Ever turned round and realised Beyonce is standing next to you, while Jay-Z brings out Kanye West in front of thousands of people?
Isle of Wight festival organiser John Giddings has, and it’s a stand-out memory from the festival which is celebrating its 50th anniversary this year.
Although he is now behind the stage making sure everything runs smoothly, John was once of hundreds of thousands of music fans who surged across the Solent to stand in a field and listen to his heroes back in the late 1960s.
The 65-year-old says: ‘Back in the1960s when it first started it was rough and ready.
‘It’s not as cavalier now as it was then, as we are under a lot more restrictions than they were in those days.
‘Back then the loo was a trench with a scaffolding bar, I saw a bloke fall backwards into it. It was one of the most disgusting things I have ever seen.’
John, a music agent and promoter who has been responsible for tours by the likes of Madonna and David Bowie, revived the festival 32 years after its first outings in 1968, 1969 and 1970 – by which year more than half a million people headed to an island with a population then of less than 100,000.
The chaos that ensued led to the festival being cancelled and debated in parliament. It led to the Isle of Wight County Council Act 1971 which prevented overnight open-air gatherings of more than 5,000 people on the island without a licence from the council.
That looked like the end of the festival until Isle of Wight Council approached people in the music business to restart it for the Queen’s Jubilee.
John says: ‘Everyone ignored them as they thought, “Who would want to go to a festival on an island you can only get to by boat?”
But he went for it and launched the revamped festival in 2002. Each year more than 50,000 music fans are welcomed to the island paying more than £200 a ticket. Tickets for 1968 were just £1.25.
He says: ‘The Isle Of Wight Festival name is iconic, it was the Woodstock of Europe, and, with all due respect to Cleethorpes or Hull, I wouldn’t think of starting a festival there.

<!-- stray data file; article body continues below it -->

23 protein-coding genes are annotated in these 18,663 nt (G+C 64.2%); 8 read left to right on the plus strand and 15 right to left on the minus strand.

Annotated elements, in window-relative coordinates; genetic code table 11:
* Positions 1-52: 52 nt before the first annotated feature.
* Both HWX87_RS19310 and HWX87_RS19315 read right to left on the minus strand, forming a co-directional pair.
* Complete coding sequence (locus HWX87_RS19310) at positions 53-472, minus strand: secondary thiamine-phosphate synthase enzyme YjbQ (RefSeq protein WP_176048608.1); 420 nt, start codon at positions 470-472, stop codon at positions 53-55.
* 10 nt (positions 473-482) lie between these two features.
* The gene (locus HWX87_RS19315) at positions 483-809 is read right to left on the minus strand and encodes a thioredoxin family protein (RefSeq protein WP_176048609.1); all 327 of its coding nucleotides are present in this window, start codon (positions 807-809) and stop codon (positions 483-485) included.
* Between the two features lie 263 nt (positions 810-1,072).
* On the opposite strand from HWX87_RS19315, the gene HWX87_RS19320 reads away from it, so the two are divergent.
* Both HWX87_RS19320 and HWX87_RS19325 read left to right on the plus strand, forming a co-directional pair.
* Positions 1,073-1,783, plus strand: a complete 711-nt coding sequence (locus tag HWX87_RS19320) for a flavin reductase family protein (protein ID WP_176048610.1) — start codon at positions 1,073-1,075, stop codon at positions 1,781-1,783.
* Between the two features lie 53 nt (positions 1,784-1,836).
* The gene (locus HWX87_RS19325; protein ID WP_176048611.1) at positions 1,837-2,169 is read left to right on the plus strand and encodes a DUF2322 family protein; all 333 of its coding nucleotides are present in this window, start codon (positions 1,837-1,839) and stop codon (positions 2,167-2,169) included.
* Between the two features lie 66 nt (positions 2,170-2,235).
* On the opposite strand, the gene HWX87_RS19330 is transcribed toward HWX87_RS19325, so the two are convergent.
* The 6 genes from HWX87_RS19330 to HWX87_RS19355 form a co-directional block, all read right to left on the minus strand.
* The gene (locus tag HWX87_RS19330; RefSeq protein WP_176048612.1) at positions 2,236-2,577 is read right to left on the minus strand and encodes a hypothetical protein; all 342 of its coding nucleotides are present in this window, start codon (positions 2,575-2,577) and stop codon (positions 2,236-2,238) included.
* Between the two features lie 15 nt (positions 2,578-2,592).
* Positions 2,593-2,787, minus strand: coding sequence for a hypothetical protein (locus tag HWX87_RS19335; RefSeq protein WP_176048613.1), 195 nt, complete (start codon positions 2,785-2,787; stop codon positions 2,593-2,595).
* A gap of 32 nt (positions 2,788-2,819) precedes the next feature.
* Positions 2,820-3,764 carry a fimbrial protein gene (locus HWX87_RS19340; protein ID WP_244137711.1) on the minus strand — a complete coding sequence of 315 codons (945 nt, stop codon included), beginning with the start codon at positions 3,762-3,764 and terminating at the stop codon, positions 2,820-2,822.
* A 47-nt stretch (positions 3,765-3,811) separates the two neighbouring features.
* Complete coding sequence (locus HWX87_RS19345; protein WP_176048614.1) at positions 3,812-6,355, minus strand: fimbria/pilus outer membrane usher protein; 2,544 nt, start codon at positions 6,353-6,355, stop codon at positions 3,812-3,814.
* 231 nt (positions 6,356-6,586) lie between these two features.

‘But this is now our 17th year and the first festival we did was in 2002. I can’t believe 16 years later here we are doing the 17th event. If you had told me that all that time ago I wouldn’t have believed you.’
Three decades before John took up the festival baton, Ray Foulk and his brothers Ronnie and Bill had a goal to raise money for the Isle of Wight Indoor Swimming Pool Association (IWISPA).
Speaking to The News in 2016, Ray recalled securing Bob Dylan for the 1969 festival which saw more than 500,000 people turn up.
Ray said: ‘You had to get people like Dylan if you wanted to get people to come across – that’s what we really learned from the first festival and what made us reach for the superstars.
‘(For) Dylan, of course, you had people not just coming across the Solent, but from across the world, as they thought it might be their only chance to see him. It was massive.
‘From what I’d heard, he hadn’t performed in three years and he was one of the biggest stars around, so why would he come to us?’
The August 1970 festival saw the last performance in England by Jimi Hendrix before his death in the September.
Bob Aylott, from Fareham, was a young press photographer working for The Daily Sketch when he was sent to snap a load of ‘hippies’ heading across the water.
He says: ‘At the time it was just another job, but, looking back, it was pretty fantastic.
‘It was hot, dusty, there were thousands of hippies and every band you could ever want to see.
‘It was non-stop music for six days. The Who came on at midnight and they had to be dragged off at 4.30am.’
Fast forward to 2018 and the festival has seen the likes of The Rolling Stones, Fleetwood Mac and David Bowie with Kasabian, The Killers and Manic Street Preachers taking to the stage for the golden anniversary.
John has fond memories of the many stars who have graced the stage in the past. He says: ‘I had to laugh when Fleetwood Mac were circling the audience in a Sikorksy helicopter that I provided and Mick the drummer was so impressed with the audience that he came back on to thank them, by which time the rest of the group had gone so we had to get a policeman to direct him.
‘The Rolling Stones on the B stage was £100,000 to perform three songs in the middle of the park, which is great. And Kanye West coming on with Jay-Z was amazing. I turned to my left and Beyonce was standing there, so that was quite a good moment.’
John has lots of surprises planned to mark the 50th anniversary – including bringing in a golden dress code for the Saturday.
Football fans will be kept happy with a field dedicated to the World Cup. John says: ‘This year, because of the World Cup, we have the BT Sport Field of Dreams so you can see all the football matches. And I am trying to get Peter Crouch to DJ before the England game.’
A familiar sight in the days leading up to the festival are the queues at the ferry ports, hundreds deep, packed with excited, preened revellers ready for a weekend of partying.
But it’s a different story on Monday morning, which depending on the weather, will mean they are tired and mud-splattered, or exhausted and dusty.
John says: ‘It’s the most satisfying thing when, from the stage, you see 50,000 people going wild because, when you book Liam Gallagher in December and it is wet and windy, you think “Christ, I hope it will all be alright in June.”